My thoughts: To me, a well written speculative fiction contributes to the existing lore, offers an alternate. (To me, for instance, the ‘vampires don’t come out in the sun as they sparkle and stand out’ bit of the Twilight series is the least of its faults because of its sheer innovation. Did anyone ever even consider that the sun did not in fact harm vampires directly but made them more conspicuous?) In this aspect of lore-feeding, Fevre Dream by George R.R. Martin fares rather excellently. The vampires of Fevre Dream are not supernatural, but rather a distinct race – humanoid yet different. A race afflicted by a thirst which might just find itself a cure in science.
The popular vampire myth is steeped in Christian ritual. The vampire is a reanimated corpse that rests in its coffin, leaves it at dusk, can be repelled with the cross, may not enter a church, gets burnt by holy water. Take all that away and what is left may not be a vampire at all. Hindu mythology speaks of batlike demon creatures but they bear only a vague resemblance to our walking dead. Like all recent vampire mythology, Martin’s story is a fight of good versus evil. It is also very Christian, but in a different way. Martin tells the story of Joshua York as a messiah come to free the vampires of their curse, the Pale King come to lead them to a newer tomorrow.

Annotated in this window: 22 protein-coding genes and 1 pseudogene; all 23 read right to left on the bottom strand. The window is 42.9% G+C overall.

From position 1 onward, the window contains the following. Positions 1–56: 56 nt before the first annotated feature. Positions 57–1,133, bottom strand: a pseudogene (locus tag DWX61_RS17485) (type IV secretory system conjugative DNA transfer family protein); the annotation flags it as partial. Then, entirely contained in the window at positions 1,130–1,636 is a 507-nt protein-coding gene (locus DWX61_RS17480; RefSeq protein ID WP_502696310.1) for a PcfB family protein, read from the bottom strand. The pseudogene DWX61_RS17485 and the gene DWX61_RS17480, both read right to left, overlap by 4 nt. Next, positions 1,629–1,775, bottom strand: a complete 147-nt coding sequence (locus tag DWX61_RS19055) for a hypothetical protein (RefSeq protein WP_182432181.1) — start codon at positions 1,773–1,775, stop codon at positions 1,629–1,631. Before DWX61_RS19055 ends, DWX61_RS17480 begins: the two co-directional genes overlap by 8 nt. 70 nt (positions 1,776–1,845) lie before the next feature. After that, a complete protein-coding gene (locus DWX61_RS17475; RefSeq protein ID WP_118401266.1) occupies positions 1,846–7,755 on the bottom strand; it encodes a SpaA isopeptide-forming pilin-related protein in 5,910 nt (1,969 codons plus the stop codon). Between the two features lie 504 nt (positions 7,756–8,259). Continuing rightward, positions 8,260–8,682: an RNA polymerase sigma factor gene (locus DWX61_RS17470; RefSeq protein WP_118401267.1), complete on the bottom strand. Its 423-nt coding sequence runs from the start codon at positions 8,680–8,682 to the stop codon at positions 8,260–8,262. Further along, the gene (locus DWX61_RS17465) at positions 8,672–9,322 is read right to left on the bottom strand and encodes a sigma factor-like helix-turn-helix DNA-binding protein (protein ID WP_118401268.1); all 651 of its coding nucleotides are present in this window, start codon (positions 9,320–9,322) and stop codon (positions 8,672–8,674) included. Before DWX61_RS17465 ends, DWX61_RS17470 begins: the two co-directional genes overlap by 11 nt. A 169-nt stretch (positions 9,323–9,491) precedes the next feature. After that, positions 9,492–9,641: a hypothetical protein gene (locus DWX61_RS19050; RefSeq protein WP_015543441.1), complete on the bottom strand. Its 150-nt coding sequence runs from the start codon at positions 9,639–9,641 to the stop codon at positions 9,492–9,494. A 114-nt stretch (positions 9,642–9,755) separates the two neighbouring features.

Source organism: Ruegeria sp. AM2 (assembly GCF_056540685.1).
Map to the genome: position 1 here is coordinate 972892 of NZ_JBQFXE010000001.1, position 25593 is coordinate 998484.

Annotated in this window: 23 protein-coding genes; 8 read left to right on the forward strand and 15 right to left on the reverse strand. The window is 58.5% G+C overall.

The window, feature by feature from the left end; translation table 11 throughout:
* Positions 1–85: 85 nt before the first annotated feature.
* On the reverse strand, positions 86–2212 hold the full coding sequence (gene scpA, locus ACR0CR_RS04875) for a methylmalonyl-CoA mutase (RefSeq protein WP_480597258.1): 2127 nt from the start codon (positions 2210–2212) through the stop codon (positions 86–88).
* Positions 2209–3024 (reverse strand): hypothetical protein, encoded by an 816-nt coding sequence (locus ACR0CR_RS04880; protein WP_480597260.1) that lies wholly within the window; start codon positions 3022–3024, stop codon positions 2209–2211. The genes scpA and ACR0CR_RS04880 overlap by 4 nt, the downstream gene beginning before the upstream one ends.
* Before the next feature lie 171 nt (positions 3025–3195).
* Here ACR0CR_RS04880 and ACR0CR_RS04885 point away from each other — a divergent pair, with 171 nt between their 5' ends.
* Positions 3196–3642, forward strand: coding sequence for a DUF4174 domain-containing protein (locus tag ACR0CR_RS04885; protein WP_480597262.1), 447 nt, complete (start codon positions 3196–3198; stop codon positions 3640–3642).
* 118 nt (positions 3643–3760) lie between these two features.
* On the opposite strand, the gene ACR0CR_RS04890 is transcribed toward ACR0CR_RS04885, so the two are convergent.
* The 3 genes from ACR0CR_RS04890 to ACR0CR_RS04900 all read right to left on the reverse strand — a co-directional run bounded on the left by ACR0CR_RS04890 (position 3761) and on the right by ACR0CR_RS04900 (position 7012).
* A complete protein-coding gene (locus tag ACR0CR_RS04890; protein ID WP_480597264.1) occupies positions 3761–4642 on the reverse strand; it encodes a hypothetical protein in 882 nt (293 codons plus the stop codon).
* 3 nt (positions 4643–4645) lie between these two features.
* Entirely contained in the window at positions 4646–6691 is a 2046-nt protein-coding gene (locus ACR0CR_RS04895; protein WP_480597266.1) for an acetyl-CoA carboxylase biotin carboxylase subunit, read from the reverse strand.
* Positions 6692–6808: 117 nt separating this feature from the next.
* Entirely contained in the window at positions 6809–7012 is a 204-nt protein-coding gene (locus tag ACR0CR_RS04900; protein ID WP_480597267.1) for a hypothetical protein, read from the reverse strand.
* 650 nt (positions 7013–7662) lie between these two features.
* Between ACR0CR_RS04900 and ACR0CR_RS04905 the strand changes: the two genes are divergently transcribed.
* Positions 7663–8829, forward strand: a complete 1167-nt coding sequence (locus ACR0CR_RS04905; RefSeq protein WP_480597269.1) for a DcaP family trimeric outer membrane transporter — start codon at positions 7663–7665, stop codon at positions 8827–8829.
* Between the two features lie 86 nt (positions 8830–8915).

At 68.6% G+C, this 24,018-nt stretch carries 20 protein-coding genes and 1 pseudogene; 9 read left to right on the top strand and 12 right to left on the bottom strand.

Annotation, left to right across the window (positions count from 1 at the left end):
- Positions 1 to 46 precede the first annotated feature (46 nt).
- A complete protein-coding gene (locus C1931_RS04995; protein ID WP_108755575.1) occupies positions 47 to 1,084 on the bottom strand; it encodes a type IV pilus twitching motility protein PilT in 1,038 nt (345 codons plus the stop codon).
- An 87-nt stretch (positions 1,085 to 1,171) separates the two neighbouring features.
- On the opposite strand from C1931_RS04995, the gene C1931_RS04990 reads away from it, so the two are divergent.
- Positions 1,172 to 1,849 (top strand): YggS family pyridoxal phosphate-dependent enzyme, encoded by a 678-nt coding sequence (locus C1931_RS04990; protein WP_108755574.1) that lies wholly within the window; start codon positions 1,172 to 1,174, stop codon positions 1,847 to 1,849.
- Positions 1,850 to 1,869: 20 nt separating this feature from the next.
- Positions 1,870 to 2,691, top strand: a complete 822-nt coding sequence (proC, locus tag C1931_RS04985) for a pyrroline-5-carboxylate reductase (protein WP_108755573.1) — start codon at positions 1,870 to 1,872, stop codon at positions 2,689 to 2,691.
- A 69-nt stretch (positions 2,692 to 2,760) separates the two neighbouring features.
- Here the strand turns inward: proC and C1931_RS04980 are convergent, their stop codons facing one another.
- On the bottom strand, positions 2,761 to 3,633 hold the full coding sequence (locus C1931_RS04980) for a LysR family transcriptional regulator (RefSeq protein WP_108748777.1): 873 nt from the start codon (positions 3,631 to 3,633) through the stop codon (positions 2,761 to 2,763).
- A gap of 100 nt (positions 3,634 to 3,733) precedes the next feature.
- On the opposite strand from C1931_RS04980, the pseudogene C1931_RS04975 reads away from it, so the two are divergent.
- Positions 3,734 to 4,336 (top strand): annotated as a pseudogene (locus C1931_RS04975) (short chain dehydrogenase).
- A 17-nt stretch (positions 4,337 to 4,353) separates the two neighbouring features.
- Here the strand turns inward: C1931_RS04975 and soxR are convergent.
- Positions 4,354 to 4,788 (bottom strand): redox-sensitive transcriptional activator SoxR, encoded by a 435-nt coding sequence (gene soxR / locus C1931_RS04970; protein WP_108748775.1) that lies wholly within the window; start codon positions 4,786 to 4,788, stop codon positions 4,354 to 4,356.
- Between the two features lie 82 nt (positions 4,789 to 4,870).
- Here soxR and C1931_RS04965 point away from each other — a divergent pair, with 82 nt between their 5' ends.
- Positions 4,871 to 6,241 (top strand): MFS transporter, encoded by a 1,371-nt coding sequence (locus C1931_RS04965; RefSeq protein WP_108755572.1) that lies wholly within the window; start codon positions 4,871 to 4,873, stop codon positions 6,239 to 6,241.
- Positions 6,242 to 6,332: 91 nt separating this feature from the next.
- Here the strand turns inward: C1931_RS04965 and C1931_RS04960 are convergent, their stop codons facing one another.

On a more meta-level, Martin’s story is a fight between the popular contemporary myth and the old darker one. I have heard of Martin writing morally ambiguous characters. Here, however, there is a clear black and white, which serves its (unintended?) purpose. On the one hand, you have Joshua York, beautiful and alluring, leading a civilized life and on the other, Damien Julian, blood master, a frightening creature wrought with pure evil and destruction. The vampire myth has adapted itself to the needs and likes of every generation and Martin’s story tests our allegiance. It does not leave you with a satisfying ending, but rather, drags you along till you make a choice – which is more enduring? The tragic prince-turned-Beast or the terrible monster? I chose the latter. Abner March, loyal to the end, remained alongside the beautiful and tragic Joshua York; the perfect friendship.
Fevre Dream is engaging; a surprise, for its size is tremendous. Martin’s lengthy descriptions of characters and their physical appearances bored me. Literary references abound, with Shelley and Byron being particular favourites of Joshua York. But the atmosphere of steamboat racing, breaking the chains of slavery, bubbling invention is a fantastic capture. The writing loses its way sometimes, gives in to gimmickry, but on the whole, it pulls you in. I have been chewing on this review for a long time, and one thing is clear, the book has left an imprint on my thoughts, if not always a positive one.
Accidentally slitting my hand on a knife yesterday may have played a major part in pushing my opinion in favour of Martin’s book; the uncaring spillage of blood in modern vampire stories, its supposed beauty, now brings a particularly bitter taste, and having a young man or woman lust sacrificially after the metaphorical knife seems plainly objectionable. Dracula makes more sense than Prince Lestat, and Fevre Dream lets you pit one against the other.